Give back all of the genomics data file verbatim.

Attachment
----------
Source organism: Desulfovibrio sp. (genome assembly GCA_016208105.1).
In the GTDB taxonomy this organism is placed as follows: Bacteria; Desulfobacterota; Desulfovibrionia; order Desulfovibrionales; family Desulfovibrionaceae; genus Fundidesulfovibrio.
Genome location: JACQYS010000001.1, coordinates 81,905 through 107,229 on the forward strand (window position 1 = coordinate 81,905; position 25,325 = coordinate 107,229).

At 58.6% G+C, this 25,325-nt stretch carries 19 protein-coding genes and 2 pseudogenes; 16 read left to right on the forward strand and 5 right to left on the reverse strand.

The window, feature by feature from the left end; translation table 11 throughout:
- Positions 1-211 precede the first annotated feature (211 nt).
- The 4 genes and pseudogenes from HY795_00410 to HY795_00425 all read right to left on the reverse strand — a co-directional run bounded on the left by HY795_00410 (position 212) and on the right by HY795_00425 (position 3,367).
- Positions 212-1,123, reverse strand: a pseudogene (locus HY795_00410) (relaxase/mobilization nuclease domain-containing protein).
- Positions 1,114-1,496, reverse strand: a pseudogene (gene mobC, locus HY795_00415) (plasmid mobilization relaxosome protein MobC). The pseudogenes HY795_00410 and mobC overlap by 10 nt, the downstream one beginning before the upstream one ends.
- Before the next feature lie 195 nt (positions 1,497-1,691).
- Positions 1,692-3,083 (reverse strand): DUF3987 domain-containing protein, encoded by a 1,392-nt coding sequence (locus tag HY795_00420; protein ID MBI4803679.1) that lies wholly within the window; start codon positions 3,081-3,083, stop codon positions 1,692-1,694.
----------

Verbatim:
Source organism: Desulfovibrio sp. (genome assembly GCA_016208105.1).
In the GTDB taxonomy this organism is placed as follows: Bacteria; Desulfobacterota; Desulfovibrionia; order Desulfovibrionales; family Desulfovibrionaceae; genus Fundidesulfovibrio.
Genome location: JACQYS010000001.1, coordinates 81,905 through 107,229 on the forward strand (window position 1 = coordinate 81,905; position 25,325 = coordinate 107,229).

At 58.6% G+C, this 25,325-nt stretch carries 19 protein-coding genes and 2 pseudogenes; 16 read left to right on the forward strand and 5 right to left on the reverse strand.

The window, feature by feature from the left end; translation table 11 throughout:
- Positions 1-211 precede the first annotated feature (211 nt).
- The 4 genes and pseudogenes from HY795_00410 to HY795_00425 all read right to left on the reverse strand — a co-directional run bounded on the left by HY795_00410 (position 212) and on the right by HY795_00425 (position 3,367).
- Positions 212-1,123, reverse strand: a pseudogene (locus HY795_00410) (relaxase/mobilization nuclease domain-containing protein).
- Positions 1,114-1,496, reverse strand: a pseudogene (gene mobC, locus HY795_00415) (plasmid mobilization relaxosome protein MobC). The pseudogenes HY795_00410 and mobC overlap by 10 nt, the downstream one beginning before the upstream one ends.
- Before the next feature lie 195 nt (positions 1,497-1,691).
- Positions 1,692-3,083 (reverse strand): DUF3987 domain-containing protein, encoded by a 1,392-nt coding sequence (locus tag HY795_00420; protein ID MBI4803679.1) that lies wholly within the window; start codon positions 3,081-3,083, stop codon positions 1,692-1,694.